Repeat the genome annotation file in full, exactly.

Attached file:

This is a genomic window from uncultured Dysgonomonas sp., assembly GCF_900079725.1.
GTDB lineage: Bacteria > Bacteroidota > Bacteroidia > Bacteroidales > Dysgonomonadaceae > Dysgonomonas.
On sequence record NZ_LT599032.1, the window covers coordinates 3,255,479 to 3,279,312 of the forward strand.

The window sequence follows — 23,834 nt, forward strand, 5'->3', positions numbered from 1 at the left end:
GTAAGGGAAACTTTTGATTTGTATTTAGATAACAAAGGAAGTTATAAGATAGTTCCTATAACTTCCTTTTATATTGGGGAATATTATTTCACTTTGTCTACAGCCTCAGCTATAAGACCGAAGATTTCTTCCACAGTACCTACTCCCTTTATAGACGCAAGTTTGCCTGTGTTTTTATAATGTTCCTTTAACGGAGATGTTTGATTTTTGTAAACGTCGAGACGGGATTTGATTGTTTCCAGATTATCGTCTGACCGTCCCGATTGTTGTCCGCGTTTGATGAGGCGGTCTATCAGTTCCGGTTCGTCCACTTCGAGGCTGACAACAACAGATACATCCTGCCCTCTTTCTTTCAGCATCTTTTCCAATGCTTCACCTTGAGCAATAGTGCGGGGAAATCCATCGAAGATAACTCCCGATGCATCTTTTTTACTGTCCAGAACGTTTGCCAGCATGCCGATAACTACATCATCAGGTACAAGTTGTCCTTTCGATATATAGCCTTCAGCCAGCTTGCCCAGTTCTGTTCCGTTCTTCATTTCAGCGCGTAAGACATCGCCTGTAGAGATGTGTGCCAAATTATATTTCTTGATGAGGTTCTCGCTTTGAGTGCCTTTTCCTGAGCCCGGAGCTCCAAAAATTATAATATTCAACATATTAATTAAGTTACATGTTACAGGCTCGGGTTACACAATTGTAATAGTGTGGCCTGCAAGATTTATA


This is a genomic window from uncultured Dysgonomonas sp., assembly GCF_900079725.1.
GTDB lineage: Bacteria > Bacteroidota > Bacteroidia > Bacteroidales > Dysgonomonadaceae > Dysgonomonas.
On sequence record NZ_LT599032.1, the window covers coordinates 3,255,479 to 3,279,312 of the forward strand.

The window sequence follows — 23,834 nt, forward strand, 5'->3', positions numbered from 1 at the left end:
GTAAGGGAAACTTTTGATTTGTATTTAGATAACAAAGGAAGTTATAAGATAGTTCCTATAACTTCCTTTTATATTGGGGAATATTATTTCACTTTGTCTACAGCCTCAGCTATAAGACCGAAGATTTCTTCCACAGTACCTACTCCCTTTATAGACGCAAGTTTGCCTGTGTTTTTATAATGTTCCTTTAACGGAGATGTTTGATTTTTGTAAACGTCGAGACGGGATTTGATTGTTTCCAGATTATCGTCTGACCGTCCCGATTGTTGTCCGCGTTTGATGAGGCGGTCTATCAGTTCCGGTTCGTCCACTTCGAGGCTGACAACAACAGATACATCCTGCCCTCTTTCTTTCAGCATCTTTTCCAATGCTTCACCTTGAGCAATAGTGCGGGGAAATCCATCGAAGATAACTCCCGATGCATCTTTTTTACTGTCCAGAACGTTTGCCAGCATGCCGATAACTACATCATCAGGTACAAGTTGTCCTTTCGATATATAGCCTTCAGCCAGCTTGCCCAGTTCTGTTCCGTTCTTCATTTCAGCGCGTAAGACATCGCCTGTAGAGATGTGTGCCAAATTATATTTCTTGATGAGGTTCTCGCTTTGAGTGCCTTTTCCTGAGCCCGGAGCTCCAAAAATTATAATATTCAACATATTAATTAAGTTACATGTTACAGGCTCGGGTTACACAATTGTAATAGTGTGGCCTGCAAGATTTATA